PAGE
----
- Does the project approach take into account how historical and structural drivers of inequality affect the proposed topic? Put another way, does the proposed research engage with/address root causes and systems change?
- Does the project team hold experience and capacity to carry out the proposed work? (i.e.,, have they successfully carried out projects of a similar scope? Do they accurately assess the staffing/team needs for a project of this size?)
- Is the proposed budget realistic, justified, and directly related to the research activities?
- Does the project team demonstrate awareness of how their identities might shape their approach, and/or ability to connect with the communities named or partnered in the research? Additionally, do they articulate a plan to develop feedback loops, review, and connection with those who hold lived experience in the research topic?
- And, if applicable (i.e., for projects that involve on-the-ground engagement and data collection within communities): Does the proposal indicate that community leaders working in this area have been or will be consulted in regards to project activities? Does the project team articulate a plan for engaging the community most impacted by the issue in research activities?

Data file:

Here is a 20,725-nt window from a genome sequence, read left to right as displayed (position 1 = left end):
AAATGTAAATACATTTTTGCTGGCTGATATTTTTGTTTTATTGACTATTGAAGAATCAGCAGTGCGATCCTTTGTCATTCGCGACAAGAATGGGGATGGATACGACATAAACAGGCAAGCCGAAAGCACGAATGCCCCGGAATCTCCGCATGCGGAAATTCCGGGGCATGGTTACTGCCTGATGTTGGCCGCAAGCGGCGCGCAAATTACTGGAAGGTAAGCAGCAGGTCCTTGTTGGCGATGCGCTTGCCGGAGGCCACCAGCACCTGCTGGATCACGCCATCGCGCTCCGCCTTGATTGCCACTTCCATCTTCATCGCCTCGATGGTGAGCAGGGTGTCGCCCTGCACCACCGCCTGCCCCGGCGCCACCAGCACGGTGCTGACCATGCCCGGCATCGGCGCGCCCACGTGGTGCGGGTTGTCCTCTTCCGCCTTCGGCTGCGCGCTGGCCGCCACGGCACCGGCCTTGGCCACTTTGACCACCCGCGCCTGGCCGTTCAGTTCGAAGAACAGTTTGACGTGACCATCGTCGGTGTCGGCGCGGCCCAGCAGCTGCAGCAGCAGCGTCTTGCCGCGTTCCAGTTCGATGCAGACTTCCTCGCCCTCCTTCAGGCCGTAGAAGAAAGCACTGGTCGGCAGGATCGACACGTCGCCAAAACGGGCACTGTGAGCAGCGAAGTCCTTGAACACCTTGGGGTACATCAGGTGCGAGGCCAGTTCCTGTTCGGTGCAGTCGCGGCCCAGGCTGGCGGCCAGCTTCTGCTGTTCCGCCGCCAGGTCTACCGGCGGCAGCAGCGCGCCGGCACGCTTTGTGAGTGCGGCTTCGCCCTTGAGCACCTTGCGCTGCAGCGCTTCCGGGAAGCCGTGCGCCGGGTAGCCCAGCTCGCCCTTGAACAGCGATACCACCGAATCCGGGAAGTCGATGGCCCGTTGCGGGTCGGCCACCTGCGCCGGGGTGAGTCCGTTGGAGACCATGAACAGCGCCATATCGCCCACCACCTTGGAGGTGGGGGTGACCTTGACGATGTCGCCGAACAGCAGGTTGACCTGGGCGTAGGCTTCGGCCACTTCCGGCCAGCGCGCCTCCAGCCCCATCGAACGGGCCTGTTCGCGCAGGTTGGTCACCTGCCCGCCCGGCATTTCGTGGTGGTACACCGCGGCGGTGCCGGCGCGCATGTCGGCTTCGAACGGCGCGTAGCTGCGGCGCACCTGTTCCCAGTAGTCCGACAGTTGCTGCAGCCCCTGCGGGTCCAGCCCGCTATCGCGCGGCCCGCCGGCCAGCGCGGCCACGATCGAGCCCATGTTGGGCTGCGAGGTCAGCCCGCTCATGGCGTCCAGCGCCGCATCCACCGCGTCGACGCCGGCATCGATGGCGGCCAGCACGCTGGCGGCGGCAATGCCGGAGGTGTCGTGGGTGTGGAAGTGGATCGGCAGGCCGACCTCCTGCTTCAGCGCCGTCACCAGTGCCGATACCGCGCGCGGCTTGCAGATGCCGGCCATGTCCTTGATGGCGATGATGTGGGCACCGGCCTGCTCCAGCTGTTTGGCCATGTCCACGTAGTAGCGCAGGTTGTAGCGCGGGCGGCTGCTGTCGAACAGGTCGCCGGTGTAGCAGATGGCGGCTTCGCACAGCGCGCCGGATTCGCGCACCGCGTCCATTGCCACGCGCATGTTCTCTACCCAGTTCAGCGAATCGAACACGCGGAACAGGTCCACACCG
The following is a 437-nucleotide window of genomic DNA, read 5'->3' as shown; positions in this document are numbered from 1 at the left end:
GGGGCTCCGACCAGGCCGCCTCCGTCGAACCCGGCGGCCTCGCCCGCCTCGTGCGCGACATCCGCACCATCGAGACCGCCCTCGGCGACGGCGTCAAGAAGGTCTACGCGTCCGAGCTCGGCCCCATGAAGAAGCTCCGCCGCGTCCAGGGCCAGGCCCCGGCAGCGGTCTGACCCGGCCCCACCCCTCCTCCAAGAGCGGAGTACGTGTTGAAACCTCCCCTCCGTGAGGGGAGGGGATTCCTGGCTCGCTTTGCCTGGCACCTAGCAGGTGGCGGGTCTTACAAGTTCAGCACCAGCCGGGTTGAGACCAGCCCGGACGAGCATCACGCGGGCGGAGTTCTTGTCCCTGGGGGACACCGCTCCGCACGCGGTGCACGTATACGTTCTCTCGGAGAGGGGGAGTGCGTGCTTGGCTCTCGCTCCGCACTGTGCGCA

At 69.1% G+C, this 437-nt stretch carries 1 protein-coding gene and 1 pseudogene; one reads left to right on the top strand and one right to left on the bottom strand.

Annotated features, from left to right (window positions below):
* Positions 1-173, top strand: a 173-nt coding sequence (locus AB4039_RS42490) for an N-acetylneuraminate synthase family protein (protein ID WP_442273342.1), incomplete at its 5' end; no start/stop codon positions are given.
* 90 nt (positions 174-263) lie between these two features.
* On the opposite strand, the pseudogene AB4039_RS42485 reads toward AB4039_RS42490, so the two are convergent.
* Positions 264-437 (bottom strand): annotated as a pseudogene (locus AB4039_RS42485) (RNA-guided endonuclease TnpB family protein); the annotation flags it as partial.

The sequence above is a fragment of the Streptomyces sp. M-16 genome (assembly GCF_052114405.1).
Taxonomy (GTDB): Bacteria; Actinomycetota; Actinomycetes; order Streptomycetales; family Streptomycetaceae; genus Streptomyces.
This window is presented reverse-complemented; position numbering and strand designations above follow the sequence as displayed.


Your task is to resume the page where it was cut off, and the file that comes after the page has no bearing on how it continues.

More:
Finalists will also be assessed according to strategic fit and alignment with Foundation focus areas and priorities.
REPORTING & EVALUTION EXPECTATIONS OF GRANTEES:
Grantees will be expected to provide a yearly progress report and one final report at the conclusion of the project, in addition to participating in evaluation efforts throughout and following the project period (36 months total). If selected as a finalist, grantees will work with the assigned program officer to establish the appropriate reporting and payment schedule. Finalists will also be expected to work collaboratively with their assigned program officer to develop grant metrics.
In addition, grantees will be encouraged to participate in activities designed to engage Knowledge Challenge grantees throughout the course of their research projects. Grantees will have the opportunity to share findings and progress on their research with other researchers and community organizations. Grantees will also have opportunities to learn from one another about topics of interest, such as community-engaged research and translational research. Grantee convenings will be held virtually up to four times per year for the duration of the grant period (36 months).